Chilean music producer, mixing and mastering.
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Interview with Javier Somorrostro
Q: Tell us about a project you worked on you are especially proud of and why. What was your role?
A: In the album "Abrazo de Árbol" by "Carlita Ampuero", it is an album that has made many people very happy, it is something that makes me feel very proud. This record I recorded, mixed and mastered.
Q: What are you working on at the moment?
A: A folkpop and a reggaeton album.
Q: Is there anyone on SoundBetter you know and would recommend to your clients?
A: No one yet.
Q: Analog or digital and why?
A: A little here, a little there, there are things that work very well with digital and another that work very well with analog. You have to find out what you need the mix for.
Q: What's your 'promise' to your clients?
A: We are going to get a brutal sound.
Q: What do you like most about your job?
A: Feeling proud that someone felt a thousand things with the music I make.
Q: What questions do customers most commonly ask you? What's your answer?
A: How long did it take you to get to this point ?, I answer more than 10 years and many falls.
Q: What's the biggest misconception about what you do?
A: Letting myself be carried away by the loudness war when mastering, sometimes clients want to sound very loud and you have to find somewhere in between.
Q: What questions do you ask prospective clients?
A: What do you have? What would you like to achieve? And how much can I get involved?
Q: What advice do you have for a customer looking to hire a provider like you?
A: Open up to any alternative ideas that come up, let creativity flow.
Q: If you were on a desert island and could take just 5 pieces of gear, what would they be?
A: My laptop, my monitors, my interface, my midi and a microphone
Q: What was your career path? How long have you been doing this?
A: From the age of 10 towards beats in the fruty, little by little I was making my way in music production, now with 25 years I have my own labels "South Records" and "West Flow"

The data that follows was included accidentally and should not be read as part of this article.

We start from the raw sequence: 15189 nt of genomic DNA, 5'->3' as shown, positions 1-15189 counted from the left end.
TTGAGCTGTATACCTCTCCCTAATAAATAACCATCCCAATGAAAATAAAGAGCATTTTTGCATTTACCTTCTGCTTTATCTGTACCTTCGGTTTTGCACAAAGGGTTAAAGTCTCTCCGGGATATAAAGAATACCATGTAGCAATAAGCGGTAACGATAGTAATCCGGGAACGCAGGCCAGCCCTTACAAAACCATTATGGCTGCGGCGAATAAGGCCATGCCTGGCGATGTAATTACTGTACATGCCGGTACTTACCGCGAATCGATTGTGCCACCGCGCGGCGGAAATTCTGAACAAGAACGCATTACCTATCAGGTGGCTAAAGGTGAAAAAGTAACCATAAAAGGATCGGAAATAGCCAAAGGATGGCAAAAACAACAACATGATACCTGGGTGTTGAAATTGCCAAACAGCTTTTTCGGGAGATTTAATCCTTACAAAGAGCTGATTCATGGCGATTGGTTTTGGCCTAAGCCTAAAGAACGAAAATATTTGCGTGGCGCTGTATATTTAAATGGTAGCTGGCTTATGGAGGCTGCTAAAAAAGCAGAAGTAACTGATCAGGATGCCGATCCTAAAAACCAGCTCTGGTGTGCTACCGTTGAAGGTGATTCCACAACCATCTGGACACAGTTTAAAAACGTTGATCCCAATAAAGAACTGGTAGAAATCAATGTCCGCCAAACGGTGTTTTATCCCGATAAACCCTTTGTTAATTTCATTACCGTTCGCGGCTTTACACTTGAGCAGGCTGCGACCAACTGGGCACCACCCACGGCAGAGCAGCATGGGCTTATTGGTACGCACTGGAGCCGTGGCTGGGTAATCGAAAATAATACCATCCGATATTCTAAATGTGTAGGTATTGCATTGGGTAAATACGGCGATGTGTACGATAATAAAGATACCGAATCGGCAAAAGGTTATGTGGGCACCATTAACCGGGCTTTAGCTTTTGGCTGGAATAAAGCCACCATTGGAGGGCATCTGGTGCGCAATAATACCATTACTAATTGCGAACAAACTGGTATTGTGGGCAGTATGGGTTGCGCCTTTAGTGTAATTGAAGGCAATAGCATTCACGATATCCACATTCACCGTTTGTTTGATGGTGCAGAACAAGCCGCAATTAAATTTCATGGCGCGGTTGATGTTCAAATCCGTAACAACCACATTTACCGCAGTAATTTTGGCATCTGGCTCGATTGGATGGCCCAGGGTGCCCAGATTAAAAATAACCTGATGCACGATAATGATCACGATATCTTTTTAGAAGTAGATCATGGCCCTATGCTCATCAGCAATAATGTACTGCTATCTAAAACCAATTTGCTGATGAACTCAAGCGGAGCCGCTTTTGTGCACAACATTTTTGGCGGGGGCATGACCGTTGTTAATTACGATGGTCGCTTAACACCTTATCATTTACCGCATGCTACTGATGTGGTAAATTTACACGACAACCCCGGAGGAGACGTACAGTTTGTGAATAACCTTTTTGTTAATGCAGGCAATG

Q: How would you describe your style?
A: Full of contrasts
Q: Which artist would you like to work with and why?
A: Coldplay for the wide creative range they have, Linkin Park would have said but ..., with any country artist too.
Q: Can you share one music production tip?
A: Try, test, test, until you get the perfect sound.
Q: What type of music do you usually work on?
A: Folk, pop, reggaeton, trap.
Q: What's your strongest skill?
A: Test, test, test as many times as necessary, until you get the perfect product.
Q: What do you bring to a song?
A: The voices in front and a very dynamic battery is the most important thing. Generate many contrasts to create many planes.
Q: What's your typical work process?
A: If I'm in charge of a complete production I like to make models and have many references, little by little building a song from percussion to vocals, with arrangements that generate a lot of contrast, going from silence to noise. When I mix I take care of having a very dynamic battery and a bass that weighs it down. Voices that impact and very specific arrangements.
Q: Tell us about your studio setup.
A: A Steinberg Ur44 interface with a Dell G3, I use pro tools to mix and fl studio to make beats. Jbl Lsr305 monitors.
Q: What other musicians or music production professionals inspire you?
A: Rick Rubin, Kanye West
Q: Describe the most common type of work you do for your clients.
A: A total work of music production, I can work from composition, arrangement, recording, mixing and mastering.